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Japanese Olympic organizers to disclose total cost estimate

Updated

By Associated Press

TOKYO — Tokyo Olympic organizers will present their first official cost estimate for the 2020 Games at a level slightly below their promised 2 trillion ($17 billion) cap, Japanese media said Wednesday.

Organizers are expected to present an estimated total of 1.6 trillion to 1.8 trillion yen ($14 billion to $15 billion) at Wednesday’s meeting in Tokyo. The games operational cost is expected to take up about half of the total budget.

International Olympic Committee vice president John Coates has criticized the $17 billion cap as too high. Coates, via video conference from Australia, will join chief organizer Yoshiro Mori, Tokyo Gov. Yuriko Koike and Olympic Minister Tamayo Marukawa.

On the left side; Tokyo Gov. Yuriko Koike, center, speaks with Tokyo Olympics Organizing Committee President Yoshiro Mori, left, at the Four-Party Working Group meeting in Tokyo, Wednesday, Dec. 21, 2016. Japanese Olympic organizers presented their first official cost estimate for the 2020 Tokyo Games at a level slightly below their promised 2 trillion ($17 billion) cap. (AP Photo/Shizuo Kambayashi) | Manila Bulletin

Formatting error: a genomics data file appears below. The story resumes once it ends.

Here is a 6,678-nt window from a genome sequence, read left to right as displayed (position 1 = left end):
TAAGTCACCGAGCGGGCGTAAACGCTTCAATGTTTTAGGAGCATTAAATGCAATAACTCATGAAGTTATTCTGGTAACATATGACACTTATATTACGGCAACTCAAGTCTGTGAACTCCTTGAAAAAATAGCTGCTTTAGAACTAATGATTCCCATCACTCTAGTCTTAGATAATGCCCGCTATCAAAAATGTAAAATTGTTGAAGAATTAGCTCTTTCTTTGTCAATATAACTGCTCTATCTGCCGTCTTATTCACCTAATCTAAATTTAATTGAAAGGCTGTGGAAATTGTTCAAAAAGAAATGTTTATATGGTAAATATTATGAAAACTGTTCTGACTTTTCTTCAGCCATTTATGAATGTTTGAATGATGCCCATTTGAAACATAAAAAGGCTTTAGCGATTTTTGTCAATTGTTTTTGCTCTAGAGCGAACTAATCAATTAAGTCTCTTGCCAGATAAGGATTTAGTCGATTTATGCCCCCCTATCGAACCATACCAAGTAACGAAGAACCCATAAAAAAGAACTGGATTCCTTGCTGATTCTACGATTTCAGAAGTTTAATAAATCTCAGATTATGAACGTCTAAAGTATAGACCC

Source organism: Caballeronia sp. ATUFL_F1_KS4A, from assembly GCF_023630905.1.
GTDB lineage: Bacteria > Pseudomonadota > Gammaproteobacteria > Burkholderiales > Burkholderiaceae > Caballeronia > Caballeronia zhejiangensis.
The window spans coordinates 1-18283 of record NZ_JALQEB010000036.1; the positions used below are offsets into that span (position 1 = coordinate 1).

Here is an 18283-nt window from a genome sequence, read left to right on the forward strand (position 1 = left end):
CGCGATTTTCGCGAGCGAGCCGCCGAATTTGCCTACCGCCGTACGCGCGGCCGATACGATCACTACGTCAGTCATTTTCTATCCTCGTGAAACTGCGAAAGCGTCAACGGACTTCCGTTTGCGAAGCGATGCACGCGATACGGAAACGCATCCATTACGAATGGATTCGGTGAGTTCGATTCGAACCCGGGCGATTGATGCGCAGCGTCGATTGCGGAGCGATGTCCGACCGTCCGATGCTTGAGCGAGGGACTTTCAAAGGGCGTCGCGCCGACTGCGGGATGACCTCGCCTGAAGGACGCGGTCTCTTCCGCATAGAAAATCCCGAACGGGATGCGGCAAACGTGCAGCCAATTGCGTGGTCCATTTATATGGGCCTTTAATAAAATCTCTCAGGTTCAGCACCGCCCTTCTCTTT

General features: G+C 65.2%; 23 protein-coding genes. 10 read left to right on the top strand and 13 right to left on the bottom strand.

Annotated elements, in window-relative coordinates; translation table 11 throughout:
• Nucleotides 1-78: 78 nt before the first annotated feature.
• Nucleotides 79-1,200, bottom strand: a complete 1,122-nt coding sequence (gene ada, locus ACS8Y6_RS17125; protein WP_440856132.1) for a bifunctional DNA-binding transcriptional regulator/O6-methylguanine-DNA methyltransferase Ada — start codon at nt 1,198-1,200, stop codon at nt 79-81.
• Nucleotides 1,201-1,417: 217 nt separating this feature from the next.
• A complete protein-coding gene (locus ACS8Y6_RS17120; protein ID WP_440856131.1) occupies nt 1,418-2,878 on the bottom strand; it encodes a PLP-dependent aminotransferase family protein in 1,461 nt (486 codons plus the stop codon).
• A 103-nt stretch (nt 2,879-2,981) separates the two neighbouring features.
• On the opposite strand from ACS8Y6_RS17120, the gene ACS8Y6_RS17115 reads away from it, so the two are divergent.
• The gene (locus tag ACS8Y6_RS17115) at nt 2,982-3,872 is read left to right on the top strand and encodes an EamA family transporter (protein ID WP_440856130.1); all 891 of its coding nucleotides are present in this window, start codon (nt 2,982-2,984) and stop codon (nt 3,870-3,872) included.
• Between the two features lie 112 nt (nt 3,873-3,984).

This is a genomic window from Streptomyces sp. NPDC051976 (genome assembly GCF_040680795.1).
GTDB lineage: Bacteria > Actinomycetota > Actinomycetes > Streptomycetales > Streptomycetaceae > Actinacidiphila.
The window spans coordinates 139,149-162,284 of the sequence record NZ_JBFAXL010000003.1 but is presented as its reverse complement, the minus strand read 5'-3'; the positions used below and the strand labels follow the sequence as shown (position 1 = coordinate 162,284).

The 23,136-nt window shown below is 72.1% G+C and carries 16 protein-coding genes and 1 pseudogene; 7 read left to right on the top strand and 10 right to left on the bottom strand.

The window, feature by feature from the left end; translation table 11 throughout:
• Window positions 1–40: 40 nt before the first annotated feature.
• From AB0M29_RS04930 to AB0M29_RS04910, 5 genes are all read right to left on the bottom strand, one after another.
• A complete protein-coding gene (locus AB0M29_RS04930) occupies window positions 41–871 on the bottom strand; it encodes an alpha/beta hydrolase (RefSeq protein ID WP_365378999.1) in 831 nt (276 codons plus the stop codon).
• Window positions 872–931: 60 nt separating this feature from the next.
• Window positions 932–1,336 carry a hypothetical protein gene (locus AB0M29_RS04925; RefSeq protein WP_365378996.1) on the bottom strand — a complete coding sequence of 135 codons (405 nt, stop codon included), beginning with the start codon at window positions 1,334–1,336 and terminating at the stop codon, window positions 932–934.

On the left side; Tokyo Gov. Yuriko Koike, center, speaks with Tokyo Olympics Organizing Committee President Yoshiro Mori, left, at the Four-Party Working Group meeting in Tokyo, Wednesday, Dec. 21, 2016. Japanese Olympic organizers presented their first official cost estimate for the 2020 Tokyo Games at a level slightly below their promised 2 trillion ($17 billion) cap. (AP Photo/Shizuo Kambayashi) | Manila Bulletin

Coates has said that he has not accepted the cap and that he expected significant further savings to be made.

Tokyo’s Olympic costs have soared amid Japan’s reconstruction from the earthquake and tsunami in 2011, the year Tokyo launched its bid for the games. The city secured the games in 2013.

A Tokyo government panel has warned the cost of the Olympics could exceed $30 billion — four times the initial estimate — without drastic cuts. The outspoken governor, Koike, spearheaded a cost-cutting effort, proposing a review of three costly venues.

The IOC also has come under pressure to reduce costs in order to lure cities to bid for future games. The $51 billion price tag associated with the 2014 Winter Games in Sochi, Russia, led numerous cities to drop out of bidding for the 2022 and 2024 Olympics, and the IOC is now encouraging cities to make maximum use of existing and temporary facilities.

Koike has since agreed to keep all three venues — for rowing and canoe sprint, as well as swimming and volleyball — at their planned sites in Tokyo, rather than moving the existing venues outside the capital, while securing commitments for further cost reductions.

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